Project-based learning isn’t the answer


Naomi James, Writer

Project-based learning is the biggest craze in education right now, sweeping the nation with its promises of positive collaboration, real-world experience and creative exploration. However, the benefits of this kind of curriculum only outweigh its cost in specific situations. PBL should not be widely implemented in public schools because it cannot effectively provide a comprehensive education for all students.

PBL reached its high point of popularity in the 1960s, but lost support as its iteration during that time was considered too radical. Had PBL shown true merit as a primary method of teaching, it would have survived more prominently.

PBL is being implemented by teachers at BVNW, like Honors Algebra II and AP Statistics teacher Laura Deffer. Deffer said that PBL can include activities like building a model or coming up with a solution to a problem.

“Project-based learning goes beyond the content and explores how it can be used in the real world,” Deffer said.

Project-based learning goes beyond the content and explores how it can be used in the real world”

— Laura Deffer

Proponents of incorporating PBL more frequently in public schools argue that it allows students to pursue their own interests and talents in school. While most students currently begin focusing their education on one subject during college, this curriculum would give kids the opportunity to specialize earlier on. But how many teenagers actually know exactly what career path they want to follow as an adult? High school is meant to be a time of exploration and discovery, not a time for getting trapped in one field or interest. Mandating specialization for students is harmful because it pressures them to narrow their focus at the time when it should be widest.

PBL is appropriate in specific subjects, like some elective classes. For example, in Newspaper we learn skills through experience, which allows us to see our successes and failures in a product. Newspaper is meant to teach real-world skills, not facts and concepts in the way that a math or science class does. Our school system is set up so that every child is required to be at least somewhat experienced in the basic subjects of ELA, math, science and social studies. This ensures that every teenager enters adulthood with a solid base of knowledge that allows them not only to pursue the career of their choice, but to also become an educated and experienced member of society. Core classes should give all students a basic understanding of the world and how it works. Application of this understanding is still necessary, but it should not be the focus of a class that is intended to provide each student with the same body of knowledge about a subject.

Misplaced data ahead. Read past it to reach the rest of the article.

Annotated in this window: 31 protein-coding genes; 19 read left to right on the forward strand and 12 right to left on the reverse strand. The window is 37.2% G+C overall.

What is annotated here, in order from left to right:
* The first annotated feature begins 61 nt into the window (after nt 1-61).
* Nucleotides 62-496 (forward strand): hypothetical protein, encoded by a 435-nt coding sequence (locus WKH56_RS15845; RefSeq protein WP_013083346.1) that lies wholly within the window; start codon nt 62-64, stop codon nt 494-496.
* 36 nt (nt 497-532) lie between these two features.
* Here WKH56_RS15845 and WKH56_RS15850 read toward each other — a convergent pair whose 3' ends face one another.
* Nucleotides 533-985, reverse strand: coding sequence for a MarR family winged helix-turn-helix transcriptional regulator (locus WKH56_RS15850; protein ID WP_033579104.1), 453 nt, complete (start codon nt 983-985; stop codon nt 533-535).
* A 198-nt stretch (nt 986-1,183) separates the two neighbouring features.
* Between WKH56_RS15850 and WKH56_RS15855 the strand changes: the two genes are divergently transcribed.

Putting students in charge of their own learning is not only too large a burden in terms of decision-making, it is unreliable. Most of my peers can attest to the fact that in many group projects there is at least one student who does little- to- no work and learns nothing through the process. While learning to deal with these situations is beneficial in small doses, it often weighs down the active members of the group as the slacker rides on other group members’ coattails. Without an unrealistic level of teacher supervision, it is nearly impossible to hold every student accountable for doing his or her part and learning the intended material through a project. For this reason, PBL should be isolated to elective classes that are built to support it.

PBL should not be widely implemented in public schools because it cannot effectively provide a comprehensive education for all students.”

Even when PBL is used successfully, it is less efficient than traditional instruction in classes based on specific curriculum, like math and science. My Honors Algebra II class recently completed a group project in which we were required to build a catapult that could launch a ping pong ball. The project was part of a quadratics unit, so we recorded the parabola-shaped flight of the ball and found its equation. While spending a class day building a catapult and another launching ping pong balls was a nice change from my normal routine, my understanding of quadratics was not enhanced by this project. In the ten class periods it took up, it provided me as much practice as I could usually find in a 15-minute worksheet. Class time is valuable, and it should not be taken up by projects like this that add little to the curriculum.

At its best, PBL teaches useful skills like collaboration and critical thinking, but at its worst it distracts from critical information and instruction. Hands-on projects are an effective method of learning for some kids, but this benefit does not outweigh the method’s time-intensive and inconsistent nature. PBL should be implemented in small doses in order to accommodate the different learning styles of today’s students, but it should not be the primary method of teaching within required subjects.